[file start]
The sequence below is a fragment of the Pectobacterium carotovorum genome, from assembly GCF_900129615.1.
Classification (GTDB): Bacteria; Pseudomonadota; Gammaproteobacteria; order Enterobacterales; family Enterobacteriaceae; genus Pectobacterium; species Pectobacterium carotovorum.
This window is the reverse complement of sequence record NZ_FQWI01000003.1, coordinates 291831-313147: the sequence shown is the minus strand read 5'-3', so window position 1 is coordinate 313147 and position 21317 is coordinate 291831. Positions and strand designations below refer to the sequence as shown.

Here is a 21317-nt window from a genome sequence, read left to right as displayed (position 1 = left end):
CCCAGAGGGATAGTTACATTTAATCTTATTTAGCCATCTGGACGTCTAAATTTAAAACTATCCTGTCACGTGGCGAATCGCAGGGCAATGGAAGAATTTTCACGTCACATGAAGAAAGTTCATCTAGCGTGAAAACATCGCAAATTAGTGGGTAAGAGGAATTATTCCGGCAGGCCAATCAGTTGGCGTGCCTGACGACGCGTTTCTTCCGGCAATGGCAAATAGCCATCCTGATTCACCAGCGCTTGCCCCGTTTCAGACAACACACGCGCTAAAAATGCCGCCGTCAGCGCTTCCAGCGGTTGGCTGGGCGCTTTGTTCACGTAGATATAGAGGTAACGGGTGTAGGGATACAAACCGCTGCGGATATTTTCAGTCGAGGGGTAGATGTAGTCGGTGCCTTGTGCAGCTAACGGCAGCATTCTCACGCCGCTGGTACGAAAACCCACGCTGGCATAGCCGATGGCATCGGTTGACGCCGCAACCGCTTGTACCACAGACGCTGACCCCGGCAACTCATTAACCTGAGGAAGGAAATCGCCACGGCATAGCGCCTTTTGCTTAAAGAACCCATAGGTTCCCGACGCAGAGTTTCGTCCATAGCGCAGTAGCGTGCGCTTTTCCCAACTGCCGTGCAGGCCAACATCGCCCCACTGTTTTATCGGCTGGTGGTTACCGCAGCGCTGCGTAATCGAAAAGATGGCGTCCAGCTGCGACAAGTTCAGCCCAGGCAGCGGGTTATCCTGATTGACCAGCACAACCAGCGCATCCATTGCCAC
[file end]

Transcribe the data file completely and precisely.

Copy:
The sequence below is a fragment of the Pectobacterium carotovorum genome, from assembly GCF_900129615.1.
Classification (GTDB): Bacteria; Pseudomonadota; Gammaproteobacteria; order Enterobacterales; family Enterobacteriaceae; genus Pectobacterium; species Pectobacterium carotovorum.
This window is the reverse complement of sequence record NZ_FQWI01000003.1, coordinates 291831-313147: the sequence shown is the minus strand read 5'-3', so window position 1 is coordinate 313147 and position 21317 is coordinate 291831. Positions and strand designations below refer to the sequence as shown.

Here is a 21317-nt window from a genome sequence, read left to right as displayed (position 1 = left end):
CCCAGAGGGATAGTTACATTTAATCTTATTTAGCCATCTGGACGTCTAAATTTAAAACTATCCTGTCACGTGGCGAATCGCAGGGCAATGGAAGAATTTTCACGTCACATGAAGAAAGTTCATCTAGCGTGAAAACATCGCAAATTAGTGGGTAAGAGGAATTATTCCGGCAGGCCAATCAGTTGGCGTGCCTGACGACGCGTTTCTTCCGGCAATGGCAAATAGCCATCCTGATTCACCAGCGCTTGCCCCGTTTCAGACAACACACGCGCTAAAAATGCCGCCGTCAGCGCTTCCAGCGGTTGGCTGGGCGCTTTGTTCACGTAGATATAGAGGTAACGGGTGTAGGGATACAAACCGCTGCGGATATTTTCAGTCGAGGGGTAGATGTAGTCGGTGCCTTGTGCAGCTAACGGCAGCATTCTCACGCCGCTGGTACGAAAACCCACGCTGGCATAGCCGATGGCATCGGTTGACGCCGCAACCGCTTGTACCACAGACGCTGACCCCGGCAACTCATTAACCTGAGGAAGGAAATCGCCACGGCATAGCGCCTTTTGCTTAAAGAACCCATAGGTTCCCGACGCAGAGTTTCGTCCATAGCGCAGTAGCGTGCGCTTTTCCCAACTGCCGTGCAGGCCAACATCGCCCCACTGTTTTATCGGCTGGTGGTTACCGCAGCGCTGCGTAATCGAAAAGATGGCGTCCAGCTGCGACAAGTTCAGCCCAGGCAGCGGGTTATCCTGATTGACCAGCACAACCAGCGCATCCATTGCCAC